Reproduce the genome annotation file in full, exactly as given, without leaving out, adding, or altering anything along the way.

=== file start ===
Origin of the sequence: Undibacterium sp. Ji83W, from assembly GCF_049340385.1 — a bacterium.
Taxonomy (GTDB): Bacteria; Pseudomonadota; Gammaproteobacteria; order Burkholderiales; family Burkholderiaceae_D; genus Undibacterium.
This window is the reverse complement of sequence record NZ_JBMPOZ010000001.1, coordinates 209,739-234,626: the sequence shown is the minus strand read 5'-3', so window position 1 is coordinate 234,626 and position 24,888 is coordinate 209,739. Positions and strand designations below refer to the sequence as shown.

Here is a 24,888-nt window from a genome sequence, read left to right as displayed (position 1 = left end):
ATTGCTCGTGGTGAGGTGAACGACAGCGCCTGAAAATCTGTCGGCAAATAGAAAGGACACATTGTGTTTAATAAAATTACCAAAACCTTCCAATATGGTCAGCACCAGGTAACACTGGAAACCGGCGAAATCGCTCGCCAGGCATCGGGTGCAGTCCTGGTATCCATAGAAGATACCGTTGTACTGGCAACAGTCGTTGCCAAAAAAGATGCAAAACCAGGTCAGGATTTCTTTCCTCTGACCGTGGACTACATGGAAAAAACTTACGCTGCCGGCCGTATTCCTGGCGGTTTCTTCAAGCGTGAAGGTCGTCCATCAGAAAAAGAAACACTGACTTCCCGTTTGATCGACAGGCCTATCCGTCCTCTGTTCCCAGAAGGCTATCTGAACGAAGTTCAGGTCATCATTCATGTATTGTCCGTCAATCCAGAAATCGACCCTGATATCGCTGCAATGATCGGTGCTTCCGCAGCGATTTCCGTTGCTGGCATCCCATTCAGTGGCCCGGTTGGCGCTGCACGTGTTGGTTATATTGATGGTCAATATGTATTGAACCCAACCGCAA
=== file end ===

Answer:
Origin of the sequence: Undibacterium sp. Ji83W, from assembly GCF_049340385.1 — a bacterium.
Taxonomy (GTDB): Bacteria; Pseudomonadota; Gammaproteobacteria; order Burkholderiales; family Burkholderiaceae_D; genus Undibacterium.
This window is the reverse complement of sequence record NZ_JBMPOZ010000001.1, coordinates 209,739-234,626: the sequence shown is the minus strand read 5'-3', so window position 1 is coordinate 234,626 and position 24,888 is coordinate 209,739. Positions and strand designations below refer to the sequence as shown.

Here is a 24,888-nt window from a genome sequence, read left to right as displayed (position 1 = left end):
ATTGCTCGTGGTGAGGTGAACGACAGCGCCTGAAAATCTGTCGGCAAATAGAAAGGACACATTGTGTTTAATAAAATTACCAAAACCTTCCAATATGGTCAGCACCAGGTAACACTGGAAACCGGCGAAATCGCTCGCCAGGCATCGGGTGCAGTCCTGGTATCCATAGAAGATACCGTTGTACTGGCAACAGTCGTTGCCAAAAAAGATGCAAAACCAGGTCAGGATTTCTTTCCTCTGACCGTGGACTACATGGAAAAAACTTACGCTGCCGGCCGTATTCCTGGCGGTTTCTTCAAGCGTGAAGGTCGTCCATCAGAAAAAGAAACACTGACTTCCCGTTTGATCGACAGGCCTATCCGTCCTCTGTTCCCAGAAGGCTATCTGAACGAAGTTCAGGTCATCATTCATGTATTGTCCGTCAATCCAGAAATCGACCCTGATATCGCTGCAATGATCGGTGCTTCCGCAGCGATTTCCGTTGCTGGCATCCCATTCAGTGGCCCGGTTGGCGCTGCACGTGTTGGTTATATTGATGGTCAATATGTATTGAACCCAACCGCAA